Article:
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  • 2016 May 10 08:57

    Rolls-Royce to design and equip research vessel RRS Sir David Attenborough

    One of the most famous names in the British maritime engineering industry, Cammell Laird, has selected a Rolls-Royce design for the UK’s future polar research ship, which, when built, will be one of the most advanced scientific maritime vessels ever constructed. Rolls-Royce will also supply machinery and equipment for the vessel in a deal worth £30 million, the Company said in a press release.

    The 128 metre long ship, which will be named RRS Sir David Attenborough, will be built at the massive modular construction hall at Cammell Laird’s site in Birkenhead on Merseyside. Cammell Laird, which offers a wide range of marine and heavy engineering services including shipbuilding, beat off competition from around the world, to win the deal and keep the work in the UK.

    The New Polar Research Vessel (NPRV) is being commissioned by the UK’s Natural Environment Research Council (NERC) for operation by the British Antarctic Survey (BAS).This £200 million Government investment secures the UK’s position as a world leader in polar research and provides a major boost to shipbuilding in the North West. The project is the biggest commercial shipbuilding contract in Britain and one of the biggest for more than a generation. The ship’s purpose, when it enters service in 2019, will be to carry out oceanographic and other scientific work in both the Antarctic and Arctic as well as transporting supplies to Antarctic research stations.

    John Syvret CBE, Cammell Laird, CEO, said: “This state of the art vessel shows what Cammell Laird is capable of as one of Europe’s most innovative, best equipped and highest skilled marine engineering service providers. We are looking forward to working with our long standing supplier Rolls-Royce and combining their industry leading expertise and experience with our world-class facilities and workforce to deliver the most advanced polar research vessel ever constructed.”

    Cammell Laird’s requirements for Rolls-Royce to meet when designing the vessel included: Polar Code 4 ice class, a high endurance factor, with the capacity to be self-sufficient in fuel and supplies on voyages up to 19,000 nautical miles, space for a total of 90 people and a large cargo capacity. The vessel is also designed to generate very low levels of underwater radiated noise and minimise the risk of pollution. Onboard laboratories will allow the prompt analysis of samples.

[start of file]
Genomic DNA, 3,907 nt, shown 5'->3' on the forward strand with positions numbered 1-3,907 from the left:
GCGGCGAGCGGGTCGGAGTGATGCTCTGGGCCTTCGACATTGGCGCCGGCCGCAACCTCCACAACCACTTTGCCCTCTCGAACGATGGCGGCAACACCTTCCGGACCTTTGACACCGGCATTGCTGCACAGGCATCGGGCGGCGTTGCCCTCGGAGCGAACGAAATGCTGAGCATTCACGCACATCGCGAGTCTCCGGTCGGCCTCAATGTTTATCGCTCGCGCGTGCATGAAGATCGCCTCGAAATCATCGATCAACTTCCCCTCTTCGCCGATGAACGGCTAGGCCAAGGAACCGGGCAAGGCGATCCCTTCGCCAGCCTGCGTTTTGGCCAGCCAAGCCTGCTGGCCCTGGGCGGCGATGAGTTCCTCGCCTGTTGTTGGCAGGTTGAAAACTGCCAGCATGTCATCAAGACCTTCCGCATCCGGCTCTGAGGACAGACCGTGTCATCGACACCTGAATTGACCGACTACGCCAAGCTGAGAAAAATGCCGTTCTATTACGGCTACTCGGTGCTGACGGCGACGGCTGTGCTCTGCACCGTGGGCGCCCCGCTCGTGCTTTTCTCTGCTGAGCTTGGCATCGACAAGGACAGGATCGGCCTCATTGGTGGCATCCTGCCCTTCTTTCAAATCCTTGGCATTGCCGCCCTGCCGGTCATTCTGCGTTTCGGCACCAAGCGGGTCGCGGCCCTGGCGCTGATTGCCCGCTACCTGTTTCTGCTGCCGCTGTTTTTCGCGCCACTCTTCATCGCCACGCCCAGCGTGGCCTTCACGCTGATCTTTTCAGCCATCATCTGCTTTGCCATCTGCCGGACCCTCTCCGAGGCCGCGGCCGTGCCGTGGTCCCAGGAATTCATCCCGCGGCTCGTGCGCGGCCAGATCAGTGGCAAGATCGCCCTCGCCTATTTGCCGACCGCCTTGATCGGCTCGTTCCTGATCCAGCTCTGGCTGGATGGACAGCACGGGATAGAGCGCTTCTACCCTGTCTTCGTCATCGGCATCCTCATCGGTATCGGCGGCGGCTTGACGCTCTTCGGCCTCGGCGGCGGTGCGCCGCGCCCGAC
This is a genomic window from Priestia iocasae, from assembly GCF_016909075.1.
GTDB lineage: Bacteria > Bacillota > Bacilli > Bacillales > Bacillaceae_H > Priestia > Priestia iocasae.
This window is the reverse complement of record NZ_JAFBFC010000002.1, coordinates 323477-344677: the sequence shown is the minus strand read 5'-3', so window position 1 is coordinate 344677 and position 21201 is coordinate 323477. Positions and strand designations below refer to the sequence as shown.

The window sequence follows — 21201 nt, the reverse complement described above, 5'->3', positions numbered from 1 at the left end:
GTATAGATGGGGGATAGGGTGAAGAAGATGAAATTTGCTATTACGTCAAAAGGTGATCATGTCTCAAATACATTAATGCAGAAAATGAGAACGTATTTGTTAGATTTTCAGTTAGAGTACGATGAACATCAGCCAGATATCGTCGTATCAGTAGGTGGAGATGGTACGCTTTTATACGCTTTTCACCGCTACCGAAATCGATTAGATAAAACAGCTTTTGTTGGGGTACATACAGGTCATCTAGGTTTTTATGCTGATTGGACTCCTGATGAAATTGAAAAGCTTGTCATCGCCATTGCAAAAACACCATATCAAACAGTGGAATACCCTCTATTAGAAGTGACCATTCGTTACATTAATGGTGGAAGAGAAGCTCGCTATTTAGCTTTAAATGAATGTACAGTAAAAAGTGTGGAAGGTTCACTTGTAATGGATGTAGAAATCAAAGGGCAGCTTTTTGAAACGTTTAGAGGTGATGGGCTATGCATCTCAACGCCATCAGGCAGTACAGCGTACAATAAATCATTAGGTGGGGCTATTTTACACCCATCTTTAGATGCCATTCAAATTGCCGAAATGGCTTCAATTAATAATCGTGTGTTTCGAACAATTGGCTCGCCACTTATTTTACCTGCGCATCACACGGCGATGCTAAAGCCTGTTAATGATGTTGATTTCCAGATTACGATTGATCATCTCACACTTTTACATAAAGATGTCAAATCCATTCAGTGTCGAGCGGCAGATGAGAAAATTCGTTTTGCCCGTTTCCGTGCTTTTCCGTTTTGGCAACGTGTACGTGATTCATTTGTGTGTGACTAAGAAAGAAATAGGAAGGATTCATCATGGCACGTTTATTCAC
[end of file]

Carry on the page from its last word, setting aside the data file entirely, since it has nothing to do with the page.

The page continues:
Rolls-Royce will provide Cammell Laird with the diesel electric propulsion system powered by the new Bergen B33:45 engines (two nine cylinder and two six cylinder engines) and equipped with two Rolls-Royce 4.5m diameter Rolls-Royce Controllable Pitch Propellers (CPP). The powerful, efficient and compact engines and strong propellers will be able to push the vessel through approximately one metre thick level ice with extremely low underwater radiated noise, avoiding interference with survey equipment or disturbing marine mammals and fish shoals.

    Jørn Heltne, Rolls-Royce, Senior Vice President for Sales in Ship Design & Systems, said: “A key part of our extensive delivery for Cammell Laird included in this vessel will be the automation and control systems, including our Dynamic Positioning system and the award winning Unified Bridge. This will provide the crew with the most advanced and innovative working conditions and operator tools on a vessel bridge today.”

    Rolls-Royce deck handling systems will support a wide range of tasks. These include, for example, towing scientific equipment for subsea acoustic survey equipment using up to 12,000m of wire, or deploying equipment over the side or through a moonpool to collect seawater and seabed samples at depths of up to 9,000m.

    In its supply vessel mode the UT 851 PRV will be able to transport fuels and containerised cargo. It will also have a helideck with the capacity to operate two helicopters.

    One of the reasons Cammell Laird appointed Rolls Royce was its experience gained designing the Norwegian Institute of Marine Research’s polar research vessel currently under construction in Italy.




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